West Indies captain Chris Gayle has denied targeting the Australia paceman for special attention as he hit the fifth-fastest century in Test history at the Waca.
Gayle did not intend to single out Johnson
West Indies captain Chris Gayle has denied targeting Australia paceman Mitchell Johnson for special attention as he hit the fifth-fastest century in Test history at the Waca in Perth yesterday. On a dramatic day two of the third Test, Johnson and Brad Haddin were involved in a confrontation with West Indies spinner Sulieman Benn when Australia were batting in the first over after lunch.
The incident has seen the Australia pair hit with a level one charge of bringing the game into disrepute, while Benn received a more serious level two charge and could face a suspension. The spat started with a mid-pitch collision between Johnson and Benn as Johnson headed to the non-striker's end, prompting a war of words between Haddin and Benn. Two balls later, Haddin prodded the ball back to the giant spinner who took a shy at the batsman, prompting Haddin to jump away in alarm.
Things turned more unsavoury when Johnson came in from the side to push the West Indian, forcing umpire Billy Bowden to defuse a matter. Once Haddin (88) and Johnson (35) went midway through the second session, Australia captain Ricky Ponting declared with the score on 520 for seven, hoping to use a fired-up Johnson to rip through West Indies' top order. But Australia found themselves on the wrong end of an assault by Gayle, who posted his hundred off 70 balls, just 14 balls shy of fellow West Indian Viv Richards's record of 56 balls, to help the tourists to 214 for two at stumps.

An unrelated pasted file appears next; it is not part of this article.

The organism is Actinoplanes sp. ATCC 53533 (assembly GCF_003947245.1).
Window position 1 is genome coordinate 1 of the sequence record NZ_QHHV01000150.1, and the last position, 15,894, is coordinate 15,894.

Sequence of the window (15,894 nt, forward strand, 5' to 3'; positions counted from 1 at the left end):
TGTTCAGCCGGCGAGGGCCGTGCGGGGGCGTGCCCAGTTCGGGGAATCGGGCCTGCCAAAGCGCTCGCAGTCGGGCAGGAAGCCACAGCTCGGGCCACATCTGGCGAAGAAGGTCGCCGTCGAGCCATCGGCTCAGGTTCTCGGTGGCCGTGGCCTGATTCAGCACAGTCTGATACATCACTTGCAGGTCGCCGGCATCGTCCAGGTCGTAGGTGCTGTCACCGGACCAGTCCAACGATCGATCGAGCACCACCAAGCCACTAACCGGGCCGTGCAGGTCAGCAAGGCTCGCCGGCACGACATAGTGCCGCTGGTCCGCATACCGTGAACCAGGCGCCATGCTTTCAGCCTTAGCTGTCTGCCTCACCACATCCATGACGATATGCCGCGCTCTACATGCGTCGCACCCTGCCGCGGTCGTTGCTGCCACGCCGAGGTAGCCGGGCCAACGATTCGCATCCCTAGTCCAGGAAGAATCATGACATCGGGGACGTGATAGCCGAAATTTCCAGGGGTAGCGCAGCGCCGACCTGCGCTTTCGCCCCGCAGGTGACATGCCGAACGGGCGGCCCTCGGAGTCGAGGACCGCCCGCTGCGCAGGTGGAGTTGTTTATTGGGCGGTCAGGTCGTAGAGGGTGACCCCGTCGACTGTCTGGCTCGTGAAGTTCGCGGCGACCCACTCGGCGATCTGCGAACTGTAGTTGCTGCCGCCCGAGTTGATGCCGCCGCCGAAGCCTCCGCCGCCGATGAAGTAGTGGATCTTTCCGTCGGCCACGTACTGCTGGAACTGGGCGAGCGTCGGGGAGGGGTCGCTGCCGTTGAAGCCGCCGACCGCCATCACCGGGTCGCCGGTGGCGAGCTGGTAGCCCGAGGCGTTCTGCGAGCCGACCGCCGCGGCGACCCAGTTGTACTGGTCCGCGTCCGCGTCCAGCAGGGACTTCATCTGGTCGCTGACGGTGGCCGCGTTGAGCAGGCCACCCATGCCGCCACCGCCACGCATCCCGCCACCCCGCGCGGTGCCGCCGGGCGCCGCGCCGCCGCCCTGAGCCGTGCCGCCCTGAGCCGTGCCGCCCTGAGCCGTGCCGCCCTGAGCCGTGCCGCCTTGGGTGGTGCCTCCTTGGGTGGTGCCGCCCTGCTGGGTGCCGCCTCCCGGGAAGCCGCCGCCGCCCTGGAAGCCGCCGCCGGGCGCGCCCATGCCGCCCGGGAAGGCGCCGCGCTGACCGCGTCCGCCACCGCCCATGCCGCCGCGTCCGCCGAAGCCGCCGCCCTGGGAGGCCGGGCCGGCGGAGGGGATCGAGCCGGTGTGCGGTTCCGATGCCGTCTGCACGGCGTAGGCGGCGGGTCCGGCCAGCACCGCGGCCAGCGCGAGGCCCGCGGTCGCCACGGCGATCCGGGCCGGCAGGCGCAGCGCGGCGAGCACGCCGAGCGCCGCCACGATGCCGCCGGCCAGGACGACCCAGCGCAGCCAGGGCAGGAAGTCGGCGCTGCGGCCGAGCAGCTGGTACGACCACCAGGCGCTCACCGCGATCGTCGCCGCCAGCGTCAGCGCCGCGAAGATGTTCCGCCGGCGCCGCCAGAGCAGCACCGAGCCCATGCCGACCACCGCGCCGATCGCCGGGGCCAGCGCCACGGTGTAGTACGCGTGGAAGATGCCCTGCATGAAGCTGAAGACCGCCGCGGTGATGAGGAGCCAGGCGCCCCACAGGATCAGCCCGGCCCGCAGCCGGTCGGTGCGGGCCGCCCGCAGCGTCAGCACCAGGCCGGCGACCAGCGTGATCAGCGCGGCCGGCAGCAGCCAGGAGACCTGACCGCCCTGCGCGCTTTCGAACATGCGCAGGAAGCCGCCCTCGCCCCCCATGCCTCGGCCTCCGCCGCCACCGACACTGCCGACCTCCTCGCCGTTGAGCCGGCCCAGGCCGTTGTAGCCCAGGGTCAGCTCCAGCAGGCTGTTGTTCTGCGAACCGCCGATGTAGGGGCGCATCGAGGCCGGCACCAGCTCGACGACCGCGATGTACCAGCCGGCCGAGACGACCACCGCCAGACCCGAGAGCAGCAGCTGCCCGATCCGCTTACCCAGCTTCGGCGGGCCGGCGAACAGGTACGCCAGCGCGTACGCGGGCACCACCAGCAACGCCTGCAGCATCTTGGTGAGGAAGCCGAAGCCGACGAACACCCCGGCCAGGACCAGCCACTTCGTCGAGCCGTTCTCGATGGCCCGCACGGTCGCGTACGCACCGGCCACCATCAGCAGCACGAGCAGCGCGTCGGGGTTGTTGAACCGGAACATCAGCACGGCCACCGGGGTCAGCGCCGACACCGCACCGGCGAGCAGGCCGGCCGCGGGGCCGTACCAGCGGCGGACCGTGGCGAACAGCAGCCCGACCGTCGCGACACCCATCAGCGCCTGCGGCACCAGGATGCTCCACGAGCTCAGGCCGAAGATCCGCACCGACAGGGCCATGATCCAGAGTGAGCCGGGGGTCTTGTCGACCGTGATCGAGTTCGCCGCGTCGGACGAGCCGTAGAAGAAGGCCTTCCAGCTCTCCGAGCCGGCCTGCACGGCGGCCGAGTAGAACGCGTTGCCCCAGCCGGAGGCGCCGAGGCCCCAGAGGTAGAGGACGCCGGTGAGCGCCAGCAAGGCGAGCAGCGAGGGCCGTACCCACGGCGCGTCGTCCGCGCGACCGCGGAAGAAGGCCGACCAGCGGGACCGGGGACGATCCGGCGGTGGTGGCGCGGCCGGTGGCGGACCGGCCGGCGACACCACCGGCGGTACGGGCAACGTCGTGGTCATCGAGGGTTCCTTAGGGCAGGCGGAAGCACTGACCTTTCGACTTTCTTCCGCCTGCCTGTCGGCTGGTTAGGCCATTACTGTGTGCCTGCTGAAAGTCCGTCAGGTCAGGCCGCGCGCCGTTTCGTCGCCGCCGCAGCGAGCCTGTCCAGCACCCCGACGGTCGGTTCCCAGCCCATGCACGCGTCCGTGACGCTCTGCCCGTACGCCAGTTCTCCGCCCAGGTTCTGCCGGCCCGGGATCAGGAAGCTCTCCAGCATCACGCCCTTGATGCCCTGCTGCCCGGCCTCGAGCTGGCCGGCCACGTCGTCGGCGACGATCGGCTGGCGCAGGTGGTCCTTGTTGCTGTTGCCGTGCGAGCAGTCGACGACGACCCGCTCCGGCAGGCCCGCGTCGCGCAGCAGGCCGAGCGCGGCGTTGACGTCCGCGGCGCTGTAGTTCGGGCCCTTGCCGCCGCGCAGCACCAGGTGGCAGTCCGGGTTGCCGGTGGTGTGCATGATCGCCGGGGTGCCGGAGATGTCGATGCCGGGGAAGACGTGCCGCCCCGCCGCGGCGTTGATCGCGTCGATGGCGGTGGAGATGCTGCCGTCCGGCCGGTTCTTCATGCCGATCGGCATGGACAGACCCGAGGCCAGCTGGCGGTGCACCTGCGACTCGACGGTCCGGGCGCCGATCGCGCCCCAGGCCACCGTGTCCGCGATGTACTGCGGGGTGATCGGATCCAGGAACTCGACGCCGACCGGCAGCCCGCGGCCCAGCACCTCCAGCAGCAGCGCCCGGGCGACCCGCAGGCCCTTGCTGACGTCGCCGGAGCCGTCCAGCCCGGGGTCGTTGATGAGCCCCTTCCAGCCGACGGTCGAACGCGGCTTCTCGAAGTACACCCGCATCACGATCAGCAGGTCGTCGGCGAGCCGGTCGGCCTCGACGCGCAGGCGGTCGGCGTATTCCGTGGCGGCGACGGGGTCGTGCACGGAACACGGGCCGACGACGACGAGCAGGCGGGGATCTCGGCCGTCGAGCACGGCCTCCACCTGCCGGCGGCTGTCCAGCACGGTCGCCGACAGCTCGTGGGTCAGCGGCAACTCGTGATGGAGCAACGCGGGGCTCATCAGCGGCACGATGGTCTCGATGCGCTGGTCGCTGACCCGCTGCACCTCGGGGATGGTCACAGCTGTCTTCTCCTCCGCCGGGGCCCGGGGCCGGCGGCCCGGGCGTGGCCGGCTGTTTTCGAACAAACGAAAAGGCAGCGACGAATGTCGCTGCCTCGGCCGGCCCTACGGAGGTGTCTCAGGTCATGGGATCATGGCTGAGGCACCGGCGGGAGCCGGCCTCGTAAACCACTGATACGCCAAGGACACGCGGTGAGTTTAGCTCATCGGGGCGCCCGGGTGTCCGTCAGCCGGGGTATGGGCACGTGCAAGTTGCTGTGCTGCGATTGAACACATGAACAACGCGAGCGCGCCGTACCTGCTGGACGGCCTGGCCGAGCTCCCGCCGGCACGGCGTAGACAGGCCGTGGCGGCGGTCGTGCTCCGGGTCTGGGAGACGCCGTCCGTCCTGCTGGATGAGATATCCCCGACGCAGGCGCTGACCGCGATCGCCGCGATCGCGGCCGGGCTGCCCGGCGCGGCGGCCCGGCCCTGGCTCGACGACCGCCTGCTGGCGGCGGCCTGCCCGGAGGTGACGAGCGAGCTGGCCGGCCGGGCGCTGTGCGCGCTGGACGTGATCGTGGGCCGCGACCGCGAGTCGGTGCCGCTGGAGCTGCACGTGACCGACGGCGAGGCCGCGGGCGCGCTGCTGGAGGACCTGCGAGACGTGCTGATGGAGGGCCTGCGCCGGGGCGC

Gayle took to Johnson's bowling before tea, with the Australian quickly removed from the attack after four overs cost 34 runs. But Gayle said there was no plan to attack Johnson for his part in the confrontation with Benn. "It wasn't anything personal to be honest with you," Gayle said. "If you watched the deliveries I got, they were balls to be hit to the boundary, they were looseners [from Johnson] and that kind of gave me the momentum to go on and actually be more aggressive.
"So I think the start that I got out there actually allowed things to just flow and when you get an easy scoring opportunity early up, that kind of set the trend for us." It was a trend he continued in the final session. Resuming on 55 after tea, Gayle thrilled the crowd with strokeplay as he charged towards the ton, bringing up 79 in just 50 balls, before slowing down as the next 21 came from 20 balls.
* PA Sport